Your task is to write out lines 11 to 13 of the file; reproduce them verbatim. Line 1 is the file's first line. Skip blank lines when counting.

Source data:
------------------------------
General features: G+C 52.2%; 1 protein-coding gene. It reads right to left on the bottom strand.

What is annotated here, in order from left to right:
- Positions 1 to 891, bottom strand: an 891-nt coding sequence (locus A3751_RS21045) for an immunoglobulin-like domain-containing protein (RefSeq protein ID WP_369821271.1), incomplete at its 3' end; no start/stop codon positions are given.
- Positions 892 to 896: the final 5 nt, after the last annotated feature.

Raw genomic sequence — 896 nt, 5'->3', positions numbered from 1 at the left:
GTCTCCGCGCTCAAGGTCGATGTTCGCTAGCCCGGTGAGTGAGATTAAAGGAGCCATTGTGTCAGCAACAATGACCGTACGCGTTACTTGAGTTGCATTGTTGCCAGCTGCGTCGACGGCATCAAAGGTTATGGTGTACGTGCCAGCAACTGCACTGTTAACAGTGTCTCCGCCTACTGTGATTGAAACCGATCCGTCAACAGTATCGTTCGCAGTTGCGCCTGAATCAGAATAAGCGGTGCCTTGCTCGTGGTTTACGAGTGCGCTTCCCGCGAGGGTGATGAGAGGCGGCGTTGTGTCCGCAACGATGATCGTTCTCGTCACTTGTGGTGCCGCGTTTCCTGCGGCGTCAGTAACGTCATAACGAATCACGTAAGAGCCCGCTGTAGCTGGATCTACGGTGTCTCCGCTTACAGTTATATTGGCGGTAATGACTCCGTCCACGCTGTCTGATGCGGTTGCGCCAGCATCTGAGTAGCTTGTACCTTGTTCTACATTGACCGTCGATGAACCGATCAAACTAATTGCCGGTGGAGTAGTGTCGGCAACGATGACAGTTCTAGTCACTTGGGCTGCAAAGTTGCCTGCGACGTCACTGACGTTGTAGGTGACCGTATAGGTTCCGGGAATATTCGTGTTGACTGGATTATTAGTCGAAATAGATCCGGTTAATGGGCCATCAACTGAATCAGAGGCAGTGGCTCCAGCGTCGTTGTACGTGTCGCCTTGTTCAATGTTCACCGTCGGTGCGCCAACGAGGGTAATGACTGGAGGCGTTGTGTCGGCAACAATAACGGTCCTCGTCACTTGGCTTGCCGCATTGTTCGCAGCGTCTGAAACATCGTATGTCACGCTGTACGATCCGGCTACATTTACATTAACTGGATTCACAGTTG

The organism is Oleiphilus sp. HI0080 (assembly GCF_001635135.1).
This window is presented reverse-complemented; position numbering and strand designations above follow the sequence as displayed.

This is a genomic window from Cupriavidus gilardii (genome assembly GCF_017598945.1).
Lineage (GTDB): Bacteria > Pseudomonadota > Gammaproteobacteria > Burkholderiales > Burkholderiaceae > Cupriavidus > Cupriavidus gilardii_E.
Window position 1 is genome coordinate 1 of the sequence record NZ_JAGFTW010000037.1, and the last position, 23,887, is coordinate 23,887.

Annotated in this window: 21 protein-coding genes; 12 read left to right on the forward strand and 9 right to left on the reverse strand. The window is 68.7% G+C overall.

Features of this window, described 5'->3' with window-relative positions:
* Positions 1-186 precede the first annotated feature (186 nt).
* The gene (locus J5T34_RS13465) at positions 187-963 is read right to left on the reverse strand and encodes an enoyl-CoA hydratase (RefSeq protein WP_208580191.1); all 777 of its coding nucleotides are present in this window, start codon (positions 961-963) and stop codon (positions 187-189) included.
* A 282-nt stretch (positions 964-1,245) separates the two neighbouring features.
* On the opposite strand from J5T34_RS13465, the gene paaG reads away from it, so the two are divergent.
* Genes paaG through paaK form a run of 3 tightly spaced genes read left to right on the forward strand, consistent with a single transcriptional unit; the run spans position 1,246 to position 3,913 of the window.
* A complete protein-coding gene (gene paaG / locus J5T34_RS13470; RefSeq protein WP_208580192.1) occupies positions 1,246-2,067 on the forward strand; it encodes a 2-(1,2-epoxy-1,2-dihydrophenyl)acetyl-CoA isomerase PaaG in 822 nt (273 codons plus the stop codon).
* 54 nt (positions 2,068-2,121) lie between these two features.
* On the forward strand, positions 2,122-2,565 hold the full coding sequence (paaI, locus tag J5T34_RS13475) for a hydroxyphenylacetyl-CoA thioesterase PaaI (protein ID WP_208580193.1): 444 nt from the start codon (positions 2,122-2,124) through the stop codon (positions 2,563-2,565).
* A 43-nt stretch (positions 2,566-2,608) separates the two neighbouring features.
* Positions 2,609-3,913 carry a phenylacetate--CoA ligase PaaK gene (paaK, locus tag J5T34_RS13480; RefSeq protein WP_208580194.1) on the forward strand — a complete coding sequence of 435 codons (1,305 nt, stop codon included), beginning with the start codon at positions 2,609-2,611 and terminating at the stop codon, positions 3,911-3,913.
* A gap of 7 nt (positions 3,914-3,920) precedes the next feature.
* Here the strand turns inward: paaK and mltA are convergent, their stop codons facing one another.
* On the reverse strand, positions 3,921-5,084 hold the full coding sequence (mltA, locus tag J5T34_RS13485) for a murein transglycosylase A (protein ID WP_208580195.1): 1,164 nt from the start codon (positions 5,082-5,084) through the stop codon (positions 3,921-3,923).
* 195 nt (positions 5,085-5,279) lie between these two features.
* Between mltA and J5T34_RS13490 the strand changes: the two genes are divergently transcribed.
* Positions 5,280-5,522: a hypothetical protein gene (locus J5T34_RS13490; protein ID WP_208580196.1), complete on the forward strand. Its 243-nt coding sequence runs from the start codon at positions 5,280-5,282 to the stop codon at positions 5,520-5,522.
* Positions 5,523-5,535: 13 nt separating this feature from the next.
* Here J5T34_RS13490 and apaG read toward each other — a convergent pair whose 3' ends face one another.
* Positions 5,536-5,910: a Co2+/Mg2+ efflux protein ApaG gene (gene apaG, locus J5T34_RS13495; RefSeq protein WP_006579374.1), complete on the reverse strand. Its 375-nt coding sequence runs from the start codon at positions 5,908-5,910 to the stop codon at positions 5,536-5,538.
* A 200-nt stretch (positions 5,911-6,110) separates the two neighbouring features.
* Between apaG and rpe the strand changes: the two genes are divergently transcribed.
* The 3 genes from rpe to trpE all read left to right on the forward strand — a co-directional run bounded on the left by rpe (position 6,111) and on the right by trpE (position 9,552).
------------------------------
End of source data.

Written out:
Window position 1 is genome coordinate 1 of the sequence record NZ_JAGFTW010000037.1, and the last position, 23,887, is coordinate 23,887.

Annotated in this window: 21 protein-coding genes; 12 read left to right on the forward strand and 9 right to left on the reverse strand. The window is 68.7% G+C overall.

Features of this window, described 5'->3' with window-relative positions: